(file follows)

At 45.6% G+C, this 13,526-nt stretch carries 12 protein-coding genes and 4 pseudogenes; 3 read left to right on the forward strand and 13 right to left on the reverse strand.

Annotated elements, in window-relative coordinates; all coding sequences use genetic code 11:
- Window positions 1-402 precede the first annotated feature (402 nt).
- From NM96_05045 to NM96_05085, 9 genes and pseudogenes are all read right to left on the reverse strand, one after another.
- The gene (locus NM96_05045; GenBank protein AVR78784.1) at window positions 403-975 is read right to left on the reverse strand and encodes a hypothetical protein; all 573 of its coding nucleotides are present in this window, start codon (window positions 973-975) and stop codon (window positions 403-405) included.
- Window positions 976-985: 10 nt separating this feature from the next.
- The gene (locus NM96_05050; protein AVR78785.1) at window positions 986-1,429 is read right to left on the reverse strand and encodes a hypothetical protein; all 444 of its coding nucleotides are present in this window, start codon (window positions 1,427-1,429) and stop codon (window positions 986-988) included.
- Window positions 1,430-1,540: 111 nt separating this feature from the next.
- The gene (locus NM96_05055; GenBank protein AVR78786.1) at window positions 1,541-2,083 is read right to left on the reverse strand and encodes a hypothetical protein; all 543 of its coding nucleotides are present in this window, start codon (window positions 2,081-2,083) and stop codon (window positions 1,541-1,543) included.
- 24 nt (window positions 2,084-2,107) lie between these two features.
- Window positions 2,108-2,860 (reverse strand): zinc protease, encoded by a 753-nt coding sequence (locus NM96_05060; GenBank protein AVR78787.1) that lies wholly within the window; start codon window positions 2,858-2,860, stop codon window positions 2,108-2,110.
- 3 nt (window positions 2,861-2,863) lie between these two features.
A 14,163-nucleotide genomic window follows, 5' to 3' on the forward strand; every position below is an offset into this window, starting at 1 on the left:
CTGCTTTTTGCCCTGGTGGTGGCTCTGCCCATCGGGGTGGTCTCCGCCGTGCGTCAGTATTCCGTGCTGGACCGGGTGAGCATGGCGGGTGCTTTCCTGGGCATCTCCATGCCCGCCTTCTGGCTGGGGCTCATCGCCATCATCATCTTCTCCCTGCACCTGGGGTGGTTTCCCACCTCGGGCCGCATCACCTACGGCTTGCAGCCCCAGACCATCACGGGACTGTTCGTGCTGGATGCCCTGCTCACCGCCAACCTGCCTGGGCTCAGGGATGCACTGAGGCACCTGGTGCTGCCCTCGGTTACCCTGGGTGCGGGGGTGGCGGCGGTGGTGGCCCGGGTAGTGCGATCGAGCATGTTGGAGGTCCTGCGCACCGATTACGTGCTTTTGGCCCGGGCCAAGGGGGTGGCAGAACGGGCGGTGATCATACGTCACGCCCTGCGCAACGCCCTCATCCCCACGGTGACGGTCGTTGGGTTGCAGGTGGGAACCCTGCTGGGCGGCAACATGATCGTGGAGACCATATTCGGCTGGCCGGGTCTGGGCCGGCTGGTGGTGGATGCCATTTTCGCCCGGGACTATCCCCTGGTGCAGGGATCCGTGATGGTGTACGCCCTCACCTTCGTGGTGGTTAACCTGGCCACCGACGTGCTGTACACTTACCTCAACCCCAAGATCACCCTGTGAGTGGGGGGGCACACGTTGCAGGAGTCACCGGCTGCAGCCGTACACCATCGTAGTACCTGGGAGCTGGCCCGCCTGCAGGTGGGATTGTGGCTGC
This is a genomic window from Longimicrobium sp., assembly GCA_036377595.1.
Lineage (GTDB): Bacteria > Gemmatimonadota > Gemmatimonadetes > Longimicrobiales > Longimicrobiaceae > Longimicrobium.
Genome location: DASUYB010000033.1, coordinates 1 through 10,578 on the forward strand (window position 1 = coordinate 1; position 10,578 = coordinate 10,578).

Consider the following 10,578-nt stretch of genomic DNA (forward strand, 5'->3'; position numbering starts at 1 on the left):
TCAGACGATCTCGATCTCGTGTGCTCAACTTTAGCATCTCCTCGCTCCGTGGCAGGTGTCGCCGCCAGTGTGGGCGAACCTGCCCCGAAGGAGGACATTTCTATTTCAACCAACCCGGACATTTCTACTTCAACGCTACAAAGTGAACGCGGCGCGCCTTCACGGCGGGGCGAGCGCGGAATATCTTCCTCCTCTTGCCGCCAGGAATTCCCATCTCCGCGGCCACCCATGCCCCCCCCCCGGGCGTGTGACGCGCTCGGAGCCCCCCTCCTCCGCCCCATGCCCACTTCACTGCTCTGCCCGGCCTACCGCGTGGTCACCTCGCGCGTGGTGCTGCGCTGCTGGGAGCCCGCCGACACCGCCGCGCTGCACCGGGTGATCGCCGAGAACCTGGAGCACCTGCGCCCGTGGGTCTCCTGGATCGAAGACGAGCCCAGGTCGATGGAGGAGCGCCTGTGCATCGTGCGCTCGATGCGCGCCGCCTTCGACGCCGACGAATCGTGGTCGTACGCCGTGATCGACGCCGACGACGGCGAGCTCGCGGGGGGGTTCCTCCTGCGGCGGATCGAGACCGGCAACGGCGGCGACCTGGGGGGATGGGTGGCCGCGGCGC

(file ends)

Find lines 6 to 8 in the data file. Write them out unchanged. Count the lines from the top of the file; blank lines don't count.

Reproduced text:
- Window positions 976-985: 10 nt separating this feature from the next.
- The gene (locus NM96_05050; protein AVR78785.1) at window positions 986-1,429 is read right to left on the reverse strand and encodes a hypothetical protein; all 444 of its coding nucleotides are present in this window, start codon (window positions 1,427-1,429) and stop codon (window positions 986-988) included.
- Window positions 1,430-1,540: 111 nt separating this feature from the next.